K1EL Keyboard Keyer



The K1EL Keyboard Keyer Project


Here is a project which takes a couple of hours to build but very useful especially for qrp contests.

One day  when I powered up the old trusty MFJ 452X keyboard keyer, the keyer seemed to have lost its brain! It transmitted all the code elements in reverse... I knew right then that I needed a new keyboard keyer which I can build myself, able to operate on a single 9V battery for at least 2 days, accept paddle input, and most importantly, it has to be light and small. Having successfully built the K1EL K9 keyer before, I decided to stop be his web site to check things out. Sure enough, Steven had just released a new keyboard keyer through his web site. The K20 keyer kit comes with a very small PCB board and less than 30 parts. I decided to download the manual (in Adobe Acrobat PDF format) to check it out.

I was amazed about the K20's capability after a brief scan of the  manual. I sent the order to Steven the next day.

The kit arrived two weeks later along with a thank you note from Steven. He must have recognized my call from the K9 customer list!

I started to build the K20 that evening. It took about 2 hours to complete.

Here is a few pictures of the keyer I took during the contruction:

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k20005.jpg (12959 bytes)

k20006.jpg (12359 bytes)

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k20008.jpg (10980 bytes)


The first thing that I wanted to check out as soon as I finish the K20 is to find out how it would handle RF feed back since my old MFJ 452 did not work very well at all when there is a lot of RF around (especially when using a centerfed antenna). Much to my delight, the K20 did not exhibit any ill behavior even when feeding the centerfed antenna at a kilowatts!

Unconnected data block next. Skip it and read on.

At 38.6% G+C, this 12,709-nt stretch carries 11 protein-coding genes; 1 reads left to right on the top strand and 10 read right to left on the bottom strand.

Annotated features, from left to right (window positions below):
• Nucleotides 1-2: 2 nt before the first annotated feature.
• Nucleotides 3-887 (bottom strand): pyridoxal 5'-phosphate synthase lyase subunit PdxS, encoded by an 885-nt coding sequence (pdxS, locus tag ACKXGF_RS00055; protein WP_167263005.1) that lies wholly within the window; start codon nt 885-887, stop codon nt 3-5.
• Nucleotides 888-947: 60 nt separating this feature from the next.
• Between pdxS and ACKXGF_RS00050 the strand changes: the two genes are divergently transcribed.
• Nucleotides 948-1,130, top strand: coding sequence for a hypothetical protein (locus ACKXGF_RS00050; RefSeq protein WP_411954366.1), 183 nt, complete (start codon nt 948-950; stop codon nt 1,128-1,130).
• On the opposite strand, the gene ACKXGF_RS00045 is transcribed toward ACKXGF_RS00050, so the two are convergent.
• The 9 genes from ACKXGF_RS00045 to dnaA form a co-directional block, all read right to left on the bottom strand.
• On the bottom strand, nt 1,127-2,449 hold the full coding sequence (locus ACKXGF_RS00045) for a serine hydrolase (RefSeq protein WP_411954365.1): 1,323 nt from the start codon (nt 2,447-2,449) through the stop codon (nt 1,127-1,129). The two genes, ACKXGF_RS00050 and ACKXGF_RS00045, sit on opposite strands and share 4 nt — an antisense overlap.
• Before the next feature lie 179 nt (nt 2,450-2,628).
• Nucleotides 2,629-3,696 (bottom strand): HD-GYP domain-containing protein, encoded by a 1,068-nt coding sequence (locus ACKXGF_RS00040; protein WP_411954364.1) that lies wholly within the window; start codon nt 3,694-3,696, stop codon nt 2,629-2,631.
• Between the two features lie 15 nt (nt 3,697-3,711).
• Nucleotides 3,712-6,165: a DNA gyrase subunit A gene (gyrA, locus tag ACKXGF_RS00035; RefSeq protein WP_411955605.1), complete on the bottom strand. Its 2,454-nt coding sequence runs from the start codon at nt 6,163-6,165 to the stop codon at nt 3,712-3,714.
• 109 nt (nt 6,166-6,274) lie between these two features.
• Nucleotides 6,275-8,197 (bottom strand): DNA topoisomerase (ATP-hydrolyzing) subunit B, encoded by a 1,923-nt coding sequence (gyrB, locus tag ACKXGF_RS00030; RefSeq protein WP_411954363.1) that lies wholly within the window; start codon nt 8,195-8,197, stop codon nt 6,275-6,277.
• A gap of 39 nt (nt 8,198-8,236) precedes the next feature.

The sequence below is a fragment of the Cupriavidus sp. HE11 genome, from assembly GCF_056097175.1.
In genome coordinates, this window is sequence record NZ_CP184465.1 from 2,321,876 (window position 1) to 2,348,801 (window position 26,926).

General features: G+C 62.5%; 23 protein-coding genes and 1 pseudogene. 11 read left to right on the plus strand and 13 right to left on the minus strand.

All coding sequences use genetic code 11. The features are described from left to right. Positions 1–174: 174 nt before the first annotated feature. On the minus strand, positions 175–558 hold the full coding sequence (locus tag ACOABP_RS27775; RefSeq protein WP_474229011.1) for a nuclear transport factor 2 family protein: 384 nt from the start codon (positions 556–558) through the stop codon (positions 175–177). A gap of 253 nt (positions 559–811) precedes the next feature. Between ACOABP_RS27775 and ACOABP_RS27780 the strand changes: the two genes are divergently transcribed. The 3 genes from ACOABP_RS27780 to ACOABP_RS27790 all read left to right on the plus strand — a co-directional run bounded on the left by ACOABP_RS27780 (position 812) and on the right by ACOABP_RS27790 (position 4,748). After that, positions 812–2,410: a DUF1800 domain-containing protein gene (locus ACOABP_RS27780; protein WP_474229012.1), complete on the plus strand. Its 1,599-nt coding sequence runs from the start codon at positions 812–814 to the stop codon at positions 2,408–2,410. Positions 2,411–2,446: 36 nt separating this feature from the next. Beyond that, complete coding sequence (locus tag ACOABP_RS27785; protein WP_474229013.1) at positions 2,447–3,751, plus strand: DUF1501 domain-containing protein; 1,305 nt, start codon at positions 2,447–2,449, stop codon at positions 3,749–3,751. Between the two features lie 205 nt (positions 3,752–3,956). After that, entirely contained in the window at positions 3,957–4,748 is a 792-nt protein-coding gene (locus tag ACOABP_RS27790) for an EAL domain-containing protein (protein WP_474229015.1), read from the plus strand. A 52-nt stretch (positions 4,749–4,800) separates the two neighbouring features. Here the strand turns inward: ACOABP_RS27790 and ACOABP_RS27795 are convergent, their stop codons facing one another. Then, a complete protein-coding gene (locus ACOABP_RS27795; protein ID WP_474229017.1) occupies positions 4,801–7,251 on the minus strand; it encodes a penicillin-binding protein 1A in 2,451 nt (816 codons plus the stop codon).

Since my K20 can either be powered by either an external 12V source or an internal 9V battery, I often take the K20 out to the field along with a miniature computer keyboard for qrp events. The 9V battery can provide power to the K20 for at least a couple days. I don't have to mess around with connecting an extra power cord for the keyer.

I have been happily using the K20 for casual contest and field day qrp events for the last few months. The keyer also has a internal side tone and will accept paddle input as well as keyboard input. One of my favorite activity is to set the keyer at a certain speed, turn it off, remove the keyboard, then take the keyer and a paddle to the front yard of my house to watch my kids play and work on my CW sending at the same time...

I highly recommend the K20 to anyone wants to build a full feature inexpensive keyboard keyer.

72 es Happy building...

Dan, KE6D


This web page is still under development... 

Last Update: May 02, 2001 at 2100 PDT